The exterior side of the wall framing for our healthy house
was first covered with an aluminum foil wind barrier. I had originally
planned on using a foil-kraft paper-foil sandwiched material.
However, the contractor expressed a concern that over a period
of years, the aluminum foil might cause the steel framing to corrode
if they were put in direct contact. Rather than risk that, we
decided to use regular builder's foil, with aluminum on one side,
and kraft paper on the other. Having paper exposed toward the
inside of the house isn't ideal. However, the paper is relatively
low odor, and it will be isolated from the house by being on the
outside of the airtight barrier. It is also covered by insulation.
The purpose of the foil is to minimize air movement in the
wall cavity. It can also be a place where inside to outside temperature
and humidity differences can meet, so water can condense there
and flow down near the outside of the building, rather than near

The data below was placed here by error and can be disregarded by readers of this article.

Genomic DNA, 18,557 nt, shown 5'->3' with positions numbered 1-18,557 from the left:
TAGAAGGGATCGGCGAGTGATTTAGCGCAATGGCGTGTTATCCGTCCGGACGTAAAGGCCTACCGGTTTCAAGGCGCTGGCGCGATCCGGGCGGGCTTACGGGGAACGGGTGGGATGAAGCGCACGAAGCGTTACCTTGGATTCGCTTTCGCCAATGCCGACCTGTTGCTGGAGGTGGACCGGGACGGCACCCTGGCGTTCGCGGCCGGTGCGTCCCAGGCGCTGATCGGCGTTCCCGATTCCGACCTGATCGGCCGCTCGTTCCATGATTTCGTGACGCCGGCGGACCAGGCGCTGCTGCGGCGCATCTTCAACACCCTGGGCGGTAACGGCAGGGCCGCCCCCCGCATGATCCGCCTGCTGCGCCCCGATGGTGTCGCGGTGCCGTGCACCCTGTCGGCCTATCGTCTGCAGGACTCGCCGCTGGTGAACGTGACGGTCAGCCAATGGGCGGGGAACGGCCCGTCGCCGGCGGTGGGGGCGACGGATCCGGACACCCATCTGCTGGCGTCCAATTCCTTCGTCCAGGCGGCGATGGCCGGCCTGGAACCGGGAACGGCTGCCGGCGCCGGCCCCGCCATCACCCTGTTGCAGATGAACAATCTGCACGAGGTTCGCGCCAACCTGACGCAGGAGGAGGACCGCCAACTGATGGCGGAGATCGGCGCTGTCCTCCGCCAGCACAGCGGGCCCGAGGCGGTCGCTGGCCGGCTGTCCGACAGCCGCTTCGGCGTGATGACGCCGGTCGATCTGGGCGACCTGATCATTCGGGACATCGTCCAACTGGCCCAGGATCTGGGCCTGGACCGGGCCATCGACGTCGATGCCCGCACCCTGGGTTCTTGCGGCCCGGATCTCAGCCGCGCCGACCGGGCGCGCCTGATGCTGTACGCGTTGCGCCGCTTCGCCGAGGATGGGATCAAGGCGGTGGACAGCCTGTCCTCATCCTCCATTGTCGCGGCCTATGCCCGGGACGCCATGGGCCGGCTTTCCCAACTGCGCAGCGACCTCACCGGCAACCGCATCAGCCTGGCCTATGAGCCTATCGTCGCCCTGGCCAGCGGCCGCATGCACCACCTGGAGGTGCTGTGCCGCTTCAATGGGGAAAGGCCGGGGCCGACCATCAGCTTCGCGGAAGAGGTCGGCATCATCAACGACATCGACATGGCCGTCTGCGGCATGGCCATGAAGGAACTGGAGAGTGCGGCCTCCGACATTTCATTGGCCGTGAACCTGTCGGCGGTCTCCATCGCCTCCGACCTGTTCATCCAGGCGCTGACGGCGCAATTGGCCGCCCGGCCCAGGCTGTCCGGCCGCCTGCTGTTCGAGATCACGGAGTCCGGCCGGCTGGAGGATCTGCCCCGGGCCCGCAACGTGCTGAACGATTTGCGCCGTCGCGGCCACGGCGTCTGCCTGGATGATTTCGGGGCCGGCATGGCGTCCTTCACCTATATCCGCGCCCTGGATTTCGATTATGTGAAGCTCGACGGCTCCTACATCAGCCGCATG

the interior wall.
The builder's foil was taped together using Polyken
#339 aluminum foil tape. The #339 uses a low odor adhesive. For completeness,
the foil was also taped at its seams on the inside of the building (on the kraft
paper side). Polyken recently changed their name to Tyco Adhesives.
The aluminum siding was attached on top of the foil, from the
bottom up. Each segment of siding was screwed to the framing,
creating a weatherproof seal from segment to segment. The screws
used for X bracing mentioned earlier turned out to not be a problem.
However, because there was no plywood behind the siding, the vertical
seams along each row of siding were more visible than they should
have been. The installers took extra care to put bracing on the
inside of the wall to push the siding out just a little, to make
the seams less visible.
The siding is painted at the factory. Aluminum doesn't corrode
or rot or wear out, although it does dent. It shouldn't need to
be painted for 20 years or more, and it cleans up beautifully
with just a hose. Surprisingly, it is widely used on the east
coast, but it is not very popular in the west, where people seem
to prefer stucco.
Unfortunately, siding does get dirty. We found that a hose
works pretty well for light dirt, but that we really need a pressure
washer for the heavier stuff. We also have a long brush with a
water sprayer on the end of a pole that works pretty well for
the walls that aren't up too high.
You might be interested in the following book about siding,